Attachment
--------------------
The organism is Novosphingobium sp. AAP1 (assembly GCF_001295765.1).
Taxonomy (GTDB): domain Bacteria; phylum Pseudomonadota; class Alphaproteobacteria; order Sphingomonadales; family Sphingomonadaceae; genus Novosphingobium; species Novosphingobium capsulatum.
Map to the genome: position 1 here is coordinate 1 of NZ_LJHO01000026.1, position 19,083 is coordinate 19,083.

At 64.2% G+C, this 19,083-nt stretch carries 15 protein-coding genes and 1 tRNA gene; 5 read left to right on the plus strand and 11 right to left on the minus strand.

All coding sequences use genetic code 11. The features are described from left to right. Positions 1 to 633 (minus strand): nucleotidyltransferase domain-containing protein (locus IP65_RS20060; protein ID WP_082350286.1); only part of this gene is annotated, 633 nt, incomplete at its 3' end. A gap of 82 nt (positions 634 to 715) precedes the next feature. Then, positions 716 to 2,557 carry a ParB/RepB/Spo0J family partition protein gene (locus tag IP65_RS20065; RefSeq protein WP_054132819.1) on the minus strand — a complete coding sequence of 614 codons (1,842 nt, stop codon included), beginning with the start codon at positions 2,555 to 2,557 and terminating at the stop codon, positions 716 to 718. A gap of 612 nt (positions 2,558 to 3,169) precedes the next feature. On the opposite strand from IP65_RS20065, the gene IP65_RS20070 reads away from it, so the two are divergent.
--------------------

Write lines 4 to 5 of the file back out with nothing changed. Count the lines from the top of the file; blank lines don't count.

At 64.2% G+C, this 19,083-nt stretch carries 15 protein-coding genes and 1 tRNA gene; 5 read left to right on the plus strand and 11 right to left on the minus strand.

All coding sequences use genetic code 11. The features are described from left to right. Positions 1 to 633 (minus strand): nucleotidyltransferase domain-containing protein (locus IP65_RS20060; protein ID WP_082350286.1); only part of this gene is annotated, 633 nt, incomplete at its 3' end. A gap of 82 nt (positions 634 to 715) precedes the next feature. Then, positions 716 to 2,557 carry a ParB/RepB/Spo0J family partition protein gene (locus tag IP65_RS20065; RefSeq protein WP_054132819.1) on the minus strand — a complete coding sequence of 614 codons (1,842 nt, stop codon included), beginning with the start codon at positions 2,555 to 2,557 and terminating at the stop codon, positions 716 to 718. A gap of 612 nt (positions 2,558 to 3,169) precedes the next feature. On the opposite strand from IP65_RS20065, the gene IP65_RS20070 reads away from it, so the two are divergent.